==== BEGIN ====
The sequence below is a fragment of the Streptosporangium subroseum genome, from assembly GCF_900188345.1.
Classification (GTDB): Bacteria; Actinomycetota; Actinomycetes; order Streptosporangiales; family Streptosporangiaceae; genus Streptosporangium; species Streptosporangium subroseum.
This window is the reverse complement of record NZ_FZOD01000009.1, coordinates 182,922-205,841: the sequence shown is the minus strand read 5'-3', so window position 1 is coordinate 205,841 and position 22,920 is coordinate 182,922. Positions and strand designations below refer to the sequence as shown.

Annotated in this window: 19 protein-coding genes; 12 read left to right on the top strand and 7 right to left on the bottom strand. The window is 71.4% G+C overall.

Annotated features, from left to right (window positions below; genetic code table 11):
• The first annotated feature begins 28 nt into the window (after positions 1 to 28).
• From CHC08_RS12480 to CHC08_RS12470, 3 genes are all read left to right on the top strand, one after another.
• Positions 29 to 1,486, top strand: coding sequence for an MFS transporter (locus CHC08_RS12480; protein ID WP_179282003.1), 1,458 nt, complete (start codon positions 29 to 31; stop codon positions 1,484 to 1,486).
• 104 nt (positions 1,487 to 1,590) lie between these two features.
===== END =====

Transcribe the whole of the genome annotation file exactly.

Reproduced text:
The sequence below is a fragment of the Streptosporangium subroseum genome, from assembly GCF_900188345.1.
Classification (GTDB): Bacteria; Actinomycetota; Actinomycetes; order Streptosporangiales; family Streptosporangiaceae; genus Streptosporangium; species Streptosporangium subroseum.
This window is the reverse complement of record NZ_FZOD01000009.1, coordinates 182,922-205,841: the sequence shown is the minus strand read 5'-3', so window position 1 is coordinate 205,841 and position 22,920 is coordinate 182,922. Positions and strand designations below refer to the sequence as shown.

Annotated in this window: 19 protein-coding genes; 12 read left to right on the top strand and 7 right to left on the bottom strand. The window is 71.4% G+C overall.

Annotated features, from left to right (window positions below; genetic code table 11):
• The first annotated feature begins 28 nt into the window (after positions 1 to 28).
• From CHC08_RS12480 to CHC08_RS12470, 3 genes are all read left to right on the top strand, one after another.
• Positions 29 to 1,486, top strand: coding sequence for an MFS transporter (locus CHC08_RS12480; protein ID WP_179282003.1), 1,458 nt, complete (start codon positions 29 to 31; stop codon positions 1,484 to 1,486).
• 104 nt (positions 1,487 to 1,590) lie between these two features.